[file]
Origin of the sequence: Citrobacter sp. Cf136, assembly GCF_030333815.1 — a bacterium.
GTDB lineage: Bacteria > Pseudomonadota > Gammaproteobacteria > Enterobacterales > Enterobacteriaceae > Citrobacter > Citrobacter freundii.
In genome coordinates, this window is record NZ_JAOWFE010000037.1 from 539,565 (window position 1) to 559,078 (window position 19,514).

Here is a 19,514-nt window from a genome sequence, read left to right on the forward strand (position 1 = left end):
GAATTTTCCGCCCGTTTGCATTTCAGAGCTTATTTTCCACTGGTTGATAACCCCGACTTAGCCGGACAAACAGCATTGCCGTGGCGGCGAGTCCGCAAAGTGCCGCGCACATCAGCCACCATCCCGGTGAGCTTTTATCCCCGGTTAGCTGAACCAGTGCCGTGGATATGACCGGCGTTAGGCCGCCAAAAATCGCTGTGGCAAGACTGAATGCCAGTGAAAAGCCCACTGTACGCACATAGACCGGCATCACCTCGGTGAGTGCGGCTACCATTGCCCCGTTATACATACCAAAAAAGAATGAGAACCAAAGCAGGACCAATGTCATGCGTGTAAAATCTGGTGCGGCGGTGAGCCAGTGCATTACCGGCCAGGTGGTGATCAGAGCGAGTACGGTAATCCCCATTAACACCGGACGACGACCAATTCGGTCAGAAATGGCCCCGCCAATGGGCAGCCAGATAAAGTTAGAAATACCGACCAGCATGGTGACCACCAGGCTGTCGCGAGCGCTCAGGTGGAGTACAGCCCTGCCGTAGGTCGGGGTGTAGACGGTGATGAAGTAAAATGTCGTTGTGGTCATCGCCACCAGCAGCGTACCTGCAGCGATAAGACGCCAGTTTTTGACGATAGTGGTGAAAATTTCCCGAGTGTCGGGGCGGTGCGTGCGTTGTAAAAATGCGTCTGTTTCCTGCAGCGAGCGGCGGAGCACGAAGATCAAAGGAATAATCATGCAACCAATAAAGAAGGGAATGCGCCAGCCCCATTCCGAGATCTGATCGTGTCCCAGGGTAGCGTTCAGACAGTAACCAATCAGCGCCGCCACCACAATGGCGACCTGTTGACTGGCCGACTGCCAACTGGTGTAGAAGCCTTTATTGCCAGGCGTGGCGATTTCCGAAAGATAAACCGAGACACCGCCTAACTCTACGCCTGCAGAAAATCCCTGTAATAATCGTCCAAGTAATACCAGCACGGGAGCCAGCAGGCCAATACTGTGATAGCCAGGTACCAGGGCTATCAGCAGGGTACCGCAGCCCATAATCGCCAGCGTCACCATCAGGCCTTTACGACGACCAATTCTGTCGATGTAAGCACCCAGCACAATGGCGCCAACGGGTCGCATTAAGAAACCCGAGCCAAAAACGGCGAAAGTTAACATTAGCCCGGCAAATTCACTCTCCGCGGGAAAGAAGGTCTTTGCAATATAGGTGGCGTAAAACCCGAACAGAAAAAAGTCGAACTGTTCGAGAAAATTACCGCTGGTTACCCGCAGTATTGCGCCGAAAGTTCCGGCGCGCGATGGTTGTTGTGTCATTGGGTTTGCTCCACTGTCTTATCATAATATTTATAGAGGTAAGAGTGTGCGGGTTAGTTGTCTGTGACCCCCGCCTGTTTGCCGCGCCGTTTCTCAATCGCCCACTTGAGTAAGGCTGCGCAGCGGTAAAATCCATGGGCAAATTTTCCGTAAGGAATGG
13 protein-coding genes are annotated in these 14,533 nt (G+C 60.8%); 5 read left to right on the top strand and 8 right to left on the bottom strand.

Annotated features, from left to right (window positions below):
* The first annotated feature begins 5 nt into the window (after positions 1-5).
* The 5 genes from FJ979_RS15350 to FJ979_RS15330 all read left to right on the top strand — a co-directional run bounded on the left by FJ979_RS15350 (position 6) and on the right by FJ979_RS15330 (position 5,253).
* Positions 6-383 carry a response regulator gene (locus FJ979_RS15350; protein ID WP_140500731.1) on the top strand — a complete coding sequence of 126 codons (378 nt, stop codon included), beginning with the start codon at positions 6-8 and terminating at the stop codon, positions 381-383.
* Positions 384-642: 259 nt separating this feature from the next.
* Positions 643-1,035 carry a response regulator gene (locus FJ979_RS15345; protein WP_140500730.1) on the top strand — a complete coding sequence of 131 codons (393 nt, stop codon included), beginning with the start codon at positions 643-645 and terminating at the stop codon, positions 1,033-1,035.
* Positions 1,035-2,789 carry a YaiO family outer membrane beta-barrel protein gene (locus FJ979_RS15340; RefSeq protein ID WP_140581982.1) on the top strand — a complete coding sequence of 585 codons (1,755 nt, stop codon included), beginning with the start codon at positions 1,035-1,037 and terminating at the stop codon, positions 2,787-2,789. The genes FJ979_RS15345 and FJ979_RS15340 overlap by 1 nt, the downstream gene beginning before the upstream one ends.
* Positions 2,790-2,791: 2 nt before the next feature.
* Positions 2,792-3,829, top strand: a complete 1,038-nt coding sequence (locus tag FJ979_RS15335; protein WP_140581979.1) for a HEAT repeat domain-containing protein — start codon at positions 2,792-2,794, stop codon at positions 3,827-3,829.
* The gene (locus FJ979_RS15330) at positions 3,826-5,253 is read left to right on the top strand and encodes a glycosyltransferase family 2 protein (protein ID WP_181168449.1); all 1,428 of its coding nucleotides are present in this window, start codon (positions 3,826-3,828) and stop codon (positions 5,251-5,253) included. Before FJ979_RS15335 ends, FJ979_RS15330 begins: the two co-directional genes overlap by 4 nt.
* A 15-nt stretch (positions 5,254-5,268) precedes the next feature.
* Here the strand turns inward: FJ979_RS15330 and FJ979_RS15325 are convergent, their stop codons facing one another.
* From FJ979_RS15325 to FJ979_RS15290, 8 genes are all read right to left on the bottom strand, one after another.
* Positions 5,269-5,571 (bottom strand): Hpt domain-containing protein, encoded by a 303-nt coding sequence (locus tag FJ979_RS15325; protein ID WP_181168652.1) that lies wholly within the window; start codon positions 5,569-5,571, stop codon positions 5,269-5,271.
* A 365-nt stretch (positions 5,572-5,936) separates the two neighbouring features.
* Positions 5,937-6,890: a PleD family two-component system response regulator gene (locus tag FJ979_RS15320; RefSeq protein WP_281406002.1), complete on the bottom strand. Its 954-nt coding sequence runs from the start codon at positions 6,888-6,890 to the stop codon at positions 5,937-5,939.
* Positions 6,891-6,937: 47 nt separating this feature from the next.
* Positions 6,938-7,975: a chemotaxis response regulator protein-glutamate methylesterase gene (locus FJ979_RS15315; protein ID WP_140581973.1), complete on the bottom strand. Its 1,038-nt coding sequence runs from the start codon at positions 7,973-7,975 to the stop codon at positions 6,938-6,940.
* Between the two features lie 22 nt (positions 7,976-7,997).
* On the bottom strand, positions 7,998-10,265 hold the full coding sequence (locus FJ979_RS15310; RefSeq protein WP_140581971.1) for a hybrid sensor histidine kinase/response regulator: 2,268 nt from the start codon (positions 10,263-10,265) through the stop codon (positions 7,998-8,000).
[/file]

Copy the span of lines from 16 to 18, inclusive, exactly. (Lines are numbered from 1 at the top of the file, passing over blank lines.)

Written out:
* The gene (locus FJ979_RS15330) at positions 3,826-5,253 is read left to right on the top strand and encodes a glycosyltransferase family 2 protein (protein ID WP_181168449.1); all 1,428 of its coding nucleotides are present in this window, start codon (positions 3,826-3,828) and stop codon (positions 5,251-5,253) included. Before FJ979_RS15335 ends, FJ979_RS15330 begins: the two co-directional genes overlap by 4 nt.
* A 15-nt stretch (positions 5,254-5,268) precedes the next feature.
* Here the strand turns inward: FJ979_RS15330 and FJ979_RS15325 are convergent, their stop codons facing one another.